mercredi 13 juin 2007


A watch tower of the famous Golden Dome Shiite shrine is left standing alone after insurgents blew up the two minarets in Samarra, Wednesday, June 13, 2007. The Askariya shrine's dome was destroyed on Feb. 22, 2006, in a bombing blamed on Sunni Muslim militants believed linked to al-Qaida that unleashed a wave of sectarian violence that continues to bloody Iraq. (AP Photo/Hameed Rasheed)

Famous Shitte shrine in Samarra attacked
By QASSIM ABDUL-ZAHRA, Associated Press Writer

Suspected al-Qaida insurgents on Wednesday destroyed the two minarets of the Askariya Shiite shrine in Samarra, authorities reported, in a repeat of a 2006 bombing that shattered its famous Golden Dome and unleashed a wave of retaliatory sectarian violence that still bloodies Iraq.

Police said the attack at about 9 a.m. involved explosives and brought down the two minarets, which had flanked the dome's ruins. Iraqiya state television reported the attack involved mortars. No casualties were reported.

A national police force under command of a major general was ordered to move immediately to Samarra, said an Interior Ministry official.

The local U.S. military headquarters had no immediate information about Wednesday's attack. "We're only hearing initial reports ourselves, and we're looking into it," said Capt. Jennifer Nihill, a spokeswoman for Task Force Lightning.

An official close to Prime Minister Nouri al-Maliki, citing intelligence reports, said the attack was likely the work of al-Qaida, whose militants have recently moved into Samarra from surrounding areas.

The official and others spoke on condition of anonymity, either because of the sensitivity of the matter or because they were not authorized to share the information.

The Askariya shrine's dome was destroyed on Feb. 22, 2006, in a bombing blamed on Sunni Muslim militants believed linked to al-Qaida. The mosque compound and minarets had remained intact but closed after that bombing.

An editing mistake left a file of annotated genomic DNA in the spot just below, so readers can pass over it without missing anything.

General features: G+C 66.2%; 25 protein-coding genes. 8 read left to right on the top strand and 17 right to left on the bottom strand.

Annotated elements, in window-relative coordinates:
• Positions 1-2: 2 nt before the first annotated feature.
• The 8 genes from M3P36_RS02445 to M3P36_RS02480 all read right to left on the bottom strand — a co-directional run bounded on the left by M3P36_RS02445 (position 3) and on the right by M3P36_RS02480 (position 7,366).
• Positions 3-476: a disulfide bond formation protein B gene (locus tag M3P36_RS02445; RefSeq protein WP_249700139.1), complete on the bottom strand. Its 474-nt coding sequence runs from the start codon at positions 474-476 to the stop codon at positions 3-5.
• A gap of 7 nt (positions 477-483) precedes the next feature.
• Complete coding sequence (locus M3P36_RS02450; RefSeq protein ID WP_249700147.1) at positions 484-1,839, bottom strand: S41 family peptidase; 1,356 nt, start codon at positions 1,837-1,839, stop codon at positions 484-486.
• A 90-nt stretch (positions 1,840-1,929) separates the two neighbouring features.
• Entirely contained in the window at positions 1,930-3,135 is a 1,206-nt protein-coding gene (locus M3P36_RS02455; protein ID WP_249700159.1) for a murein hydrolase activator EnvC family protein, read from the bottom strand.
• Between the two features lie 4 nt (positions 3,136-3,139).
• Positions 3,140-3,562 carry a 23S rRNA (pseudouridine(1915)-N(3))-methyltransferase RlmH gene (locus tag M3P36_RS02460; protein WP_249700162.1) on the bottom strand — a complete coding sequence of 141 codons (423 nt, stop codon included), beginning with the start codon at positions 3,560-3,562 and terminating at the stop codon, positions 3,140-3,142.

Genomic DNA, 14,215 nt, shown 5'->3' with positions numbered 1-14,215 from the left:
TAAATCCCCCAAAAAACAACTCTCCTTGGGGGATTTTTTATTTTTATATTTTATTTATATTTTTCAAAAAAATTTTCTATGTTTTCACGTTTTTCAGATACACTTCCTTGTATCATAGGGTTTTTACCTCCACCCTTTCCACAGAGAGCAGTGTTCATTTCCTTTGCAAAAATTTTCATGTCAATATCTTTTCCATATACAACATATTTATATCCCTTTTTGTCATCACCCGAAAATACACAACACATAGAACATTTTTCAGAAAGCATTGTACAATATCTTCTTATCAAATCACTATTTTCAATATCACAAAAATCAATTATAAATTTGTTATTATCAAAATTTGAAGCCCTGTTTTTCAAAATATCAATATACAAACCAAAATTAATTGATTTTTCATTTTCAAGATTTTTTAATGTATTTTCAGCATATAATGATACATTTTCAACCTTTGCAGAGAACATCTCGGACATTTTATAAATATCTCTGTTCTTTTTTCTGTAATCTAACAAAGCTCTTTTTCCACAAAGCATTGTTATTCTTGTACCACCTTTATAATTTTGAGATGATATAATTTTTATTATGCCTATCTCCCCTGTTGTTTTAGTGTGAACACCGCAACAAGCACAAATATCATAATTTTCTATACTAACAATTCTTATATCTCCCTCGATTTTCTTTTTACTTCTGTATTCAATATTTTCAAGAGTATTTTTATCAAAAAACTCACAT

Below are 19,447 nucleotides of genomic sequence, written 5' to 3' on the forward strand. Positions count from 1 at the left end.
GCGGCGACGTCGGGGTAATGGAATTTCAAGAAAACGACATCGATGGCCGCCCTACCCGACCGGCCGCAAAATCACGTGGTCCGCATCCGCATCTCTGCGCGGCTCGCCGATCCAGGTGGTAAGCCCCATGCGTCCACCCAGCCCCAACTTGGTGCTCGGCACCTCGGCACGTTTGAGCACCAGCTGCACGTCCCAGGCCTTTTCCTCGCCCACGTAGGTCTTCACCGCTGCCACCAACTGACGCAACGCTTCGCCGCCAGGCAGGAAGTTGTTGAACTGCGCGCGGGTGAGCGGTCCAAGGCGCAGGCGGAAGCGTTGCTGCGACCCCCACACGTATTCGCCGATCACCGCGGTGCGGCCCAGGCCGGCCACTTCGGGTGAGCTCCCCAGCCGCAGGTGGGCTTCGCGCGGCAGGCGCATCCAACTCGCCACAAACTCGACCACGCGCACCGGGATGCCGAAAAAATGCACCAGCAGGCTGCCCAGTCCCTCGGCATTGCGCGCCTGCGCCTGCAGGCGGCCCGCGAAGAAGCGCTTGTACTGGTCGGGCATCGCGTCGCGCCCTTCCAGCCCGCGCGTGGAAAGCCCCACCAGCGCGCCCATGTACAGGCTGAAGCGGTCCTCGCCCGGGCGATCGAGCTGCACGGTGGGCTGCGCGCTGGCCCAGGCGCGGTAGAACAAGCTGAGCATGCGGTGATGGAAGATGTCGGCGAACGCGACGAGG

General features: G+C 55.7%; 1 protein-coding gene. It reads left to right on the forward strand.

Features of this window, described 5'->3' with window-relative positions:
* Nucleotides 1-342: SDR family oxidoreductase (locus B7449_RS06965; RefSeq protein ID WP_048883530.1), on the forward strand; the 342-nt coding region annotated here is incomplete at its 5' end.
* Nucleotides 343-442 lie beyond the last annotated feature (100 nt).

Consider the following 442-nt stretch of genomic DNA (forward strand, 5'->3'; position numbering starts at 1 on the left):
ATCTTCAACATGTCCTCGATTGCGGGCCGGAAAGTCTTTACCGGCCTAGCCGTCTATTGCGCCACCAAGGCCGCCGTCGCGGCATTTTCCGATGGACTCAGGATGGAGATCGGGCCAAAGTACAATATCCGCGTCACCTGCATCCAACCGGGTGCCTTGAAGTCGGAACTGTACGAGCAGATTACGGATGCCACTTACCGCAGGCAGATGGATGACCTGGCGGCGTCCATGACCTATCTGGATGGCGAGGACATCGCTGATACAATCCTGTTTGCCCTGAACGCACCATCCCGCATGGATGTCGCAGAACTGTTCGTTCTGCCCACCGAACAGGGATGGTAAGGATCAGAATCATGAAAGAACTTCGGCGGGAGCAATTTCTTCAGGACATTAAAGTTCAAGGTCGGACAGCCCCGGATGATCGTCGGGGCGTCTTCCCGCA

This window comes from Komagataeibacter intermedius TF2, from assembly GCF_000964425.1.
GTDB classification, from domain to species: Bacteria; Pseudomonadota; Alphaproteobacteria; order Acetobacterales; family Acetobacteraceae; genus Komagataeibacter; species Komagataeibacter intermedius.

Police imposed an indefinite curfew on the Sunni city, located 60 miles north of Baghdad, amid fears the bombing might further inflame the sectarian hatreds that swept Baghdad and other areas of Iraq in the months that followed the destruction of the shrine's dome.

After Wednesday's bombing, al-Maliki, a Shiite, went into urgent talks with Saleh al-Haidari, chairman of the Shiite Waqf, the government agency that looks after Shiite mosques and religious schools, according to officials in al-Maliki's office.

He later met with the interior and defense ministers, along with other top advisers and security commanders to discuss measures to contain any possible explosion of sectarian violence following the bombing, al-Maliki's office said.

The Askariya mosque contains the tombs of the 10th and 11th imams — Ali al-Hadi, who died in 868, and his son Hassan Askariya, who died in 874. Both are descendants of the Prophet Muhammad, and Shiites consider them to be among his successors.

The shrine also is near the place where the 12th imam, Mohammed al-Mahdi, disappeared. Al-Mahdi, known as the "hidden imam," was the son and grandson of the two imams buried in the Askariya shrine. Shiites believe he will return to Earth restore justice to humanity.

After last year's bombing, the mosque was guarded by about 60 Federal Protection Service forces and 25 local Iraqi police who kept watch on the perimeter, according to Samarra city officials.

In the immediate aftermath of that bombing, U.S. officials and others had promised to help rebuild the landmark dome, completed in 1905, but no rebuilding has begun.

Aucun commentaire: